Judges should show, promote and encourage their own personal integrity, honesty and transparency. While judicial independence forms an important guarantee, it has the potential to act as a shield behind which judges have the opportunity to conceal possible unethical behavior which majorly involves corruption. The constitution has set the bar for leadership and integrity high. Chapter 6 requires of leaders; Personal integrity, competence and suitability. Objectivity and impartiality in decision making, ensuring that the decisions are not influenced by nepotism, favoritism and other improper motives. The many allegations of rampant corruption in the judiciary is often a discouragement to the citizens who seek justice. The Judicial Service Commission must be alive in their duties in wielding the big stick against all judicial officers who are found wanting in discharging their duties. Such bodies should not be used as a scape goat by any branch of the executive to commit any act of impunity. Instead let the JSC undertake its responsibilities within the confines of the law and follow the right procedure in taking right measures against the judicial officers.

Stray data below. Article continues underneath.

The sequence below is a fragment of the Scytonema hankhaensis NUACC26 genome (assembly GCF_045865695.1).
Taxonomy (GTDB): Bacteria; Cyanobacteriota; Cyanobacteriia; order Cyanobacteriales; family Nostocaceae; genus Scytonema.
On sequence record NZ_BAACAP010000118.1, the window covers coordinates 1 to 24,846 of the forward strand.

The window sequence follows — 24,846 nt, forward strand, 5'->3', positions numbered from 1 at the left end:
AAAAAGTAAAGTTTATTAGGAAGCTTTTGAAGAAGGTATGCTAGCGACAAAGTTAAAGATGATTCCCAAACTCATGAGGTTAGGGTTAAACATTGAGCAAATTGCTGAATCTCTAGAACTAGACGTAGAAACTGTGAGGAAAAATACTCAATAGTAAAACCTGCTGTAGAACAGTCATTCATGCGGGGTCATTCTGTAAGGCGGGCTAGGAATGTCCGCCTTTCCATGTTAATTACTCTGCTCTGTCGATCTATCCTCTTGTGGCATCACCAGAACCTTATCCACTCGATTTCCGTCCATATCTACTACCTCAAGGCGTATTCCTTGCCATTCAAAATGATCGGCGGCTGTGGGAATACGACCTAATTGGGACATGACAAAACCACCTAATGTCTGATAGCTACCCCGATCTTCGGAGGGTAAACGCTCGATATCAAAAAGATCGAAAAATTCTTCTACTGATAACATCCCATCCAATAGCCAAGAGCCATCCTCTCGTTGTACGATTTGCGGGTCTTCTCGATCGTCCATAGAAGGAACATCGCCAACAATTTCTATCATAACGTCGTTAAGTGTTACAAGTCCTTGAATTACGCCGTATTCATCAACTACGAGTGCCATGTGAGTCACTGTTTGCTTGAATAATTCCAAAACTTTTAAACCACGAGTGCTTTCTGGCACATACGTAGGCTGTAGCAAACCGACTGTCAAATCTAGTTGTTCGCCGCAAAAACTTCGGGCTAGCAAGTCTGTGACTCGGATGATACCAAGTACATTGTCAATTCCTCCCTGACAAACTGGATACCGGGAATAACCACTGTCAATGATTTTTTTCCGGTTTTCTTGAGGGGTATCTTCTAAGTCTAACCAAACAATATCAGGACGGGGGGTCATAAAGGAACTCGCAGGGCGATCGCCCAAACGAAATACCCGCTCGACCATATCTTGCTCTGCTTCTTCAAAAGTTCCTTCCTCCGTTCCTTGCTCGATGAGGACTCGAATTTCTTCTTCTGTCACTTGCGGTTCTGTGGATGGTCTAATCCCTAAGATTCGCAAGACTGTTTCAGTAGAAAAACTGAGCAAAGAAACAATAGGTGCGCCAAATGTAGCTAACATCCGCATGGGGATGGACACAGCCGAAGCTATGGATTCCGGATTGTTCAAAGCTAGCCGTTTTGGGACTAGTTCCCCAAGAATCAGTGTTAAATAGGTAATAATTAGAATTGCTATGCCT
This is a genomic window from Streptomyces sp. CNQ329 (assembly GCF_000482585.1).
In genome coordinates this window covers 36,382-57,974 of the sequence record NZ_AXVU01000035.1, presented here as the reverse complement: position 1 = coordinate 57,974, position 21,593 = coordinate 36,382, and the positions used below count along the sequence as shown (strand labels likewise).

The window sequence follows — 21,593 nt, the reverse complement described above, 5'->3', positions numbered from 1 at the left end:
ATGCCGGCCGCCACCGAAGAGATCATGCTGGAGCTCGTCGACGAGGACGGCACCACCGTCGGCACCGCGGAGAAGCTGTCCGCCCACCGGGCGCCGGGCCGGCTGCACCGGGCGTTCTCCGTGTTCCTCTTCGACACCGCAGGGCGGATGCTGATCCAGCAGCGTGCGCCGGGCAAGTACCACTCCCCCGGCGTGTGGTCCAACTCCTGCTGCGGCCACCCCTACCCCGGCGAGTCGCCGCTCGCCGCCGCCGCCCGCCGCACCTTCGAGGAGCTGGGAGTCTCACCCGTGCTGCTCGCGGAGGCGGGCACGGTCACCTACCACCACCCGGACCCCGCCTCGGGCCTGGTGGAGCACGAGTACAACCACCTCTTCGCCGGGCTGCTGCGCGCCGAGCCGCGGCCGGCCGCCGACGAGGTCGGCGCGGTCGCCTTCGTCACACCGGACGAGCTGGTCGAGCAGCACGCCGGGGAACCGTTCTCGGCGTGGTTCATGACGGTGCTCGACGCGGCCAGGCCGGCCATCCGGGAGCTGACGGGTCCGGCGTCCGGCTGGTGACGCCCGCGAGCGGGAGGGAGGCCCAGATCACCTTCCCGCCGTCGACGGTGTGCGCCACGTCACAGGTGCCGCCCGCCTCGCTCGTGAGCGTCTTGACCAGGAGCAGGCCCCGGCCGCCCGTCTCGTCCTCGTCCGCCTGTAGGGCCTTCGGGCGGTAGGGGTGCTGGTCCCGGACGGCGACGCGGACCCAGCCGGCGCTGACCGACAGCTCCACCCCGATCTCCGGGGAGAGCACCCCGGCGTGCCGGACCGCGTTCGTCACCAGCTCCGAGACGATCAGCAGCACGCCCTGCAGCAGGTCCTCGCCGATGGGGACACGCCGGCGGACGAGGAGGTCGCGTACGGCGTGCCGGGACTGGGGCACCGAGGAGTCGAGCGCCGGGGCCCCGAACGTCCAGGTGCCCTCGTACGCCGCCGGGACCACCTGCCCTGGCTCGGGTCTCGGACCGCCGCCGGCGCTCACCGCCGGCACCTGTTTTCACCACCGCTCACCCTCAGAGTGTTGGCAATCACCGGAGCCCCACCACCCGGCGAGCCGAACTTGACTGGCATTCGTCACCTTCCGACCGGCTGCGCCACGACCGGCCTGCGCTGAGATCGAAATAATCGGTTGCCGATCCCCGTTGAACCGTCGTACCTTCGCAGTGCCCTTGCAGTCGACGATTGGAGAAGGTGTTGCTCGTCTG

While an impartial and independent judiciary is one of the cornerstones of a democracy, the practical ways in which this is given effect are often treated with suspicion. Many a times the citizens feel as though the judges are above the law because they are the final arbiter. That in practice may not be the correct position because the judges who have been found to have committed any offence are subject to disciplinary measures .It is clear that complaints, for apprehended breach of state ethics and more particularly judicial ethics may be made by virtue of Article 258(1) of the Constitution. The particular provision states that’ ’Every person has the right to institute court proceedings, claiming this Constitution has been contravened, or is threatened with contravention’ ’In a participatory democracy it is essential that the citizens have faith in their public institutions. The citizens can only have faith in the judiciary if it shows impartiality, integrity, propriety, equality, competence and diligence. In the face of interference by any other arm of government and as the last remaining bastion of the rule of law, the judiciary should remain steadfast in protecting its independence.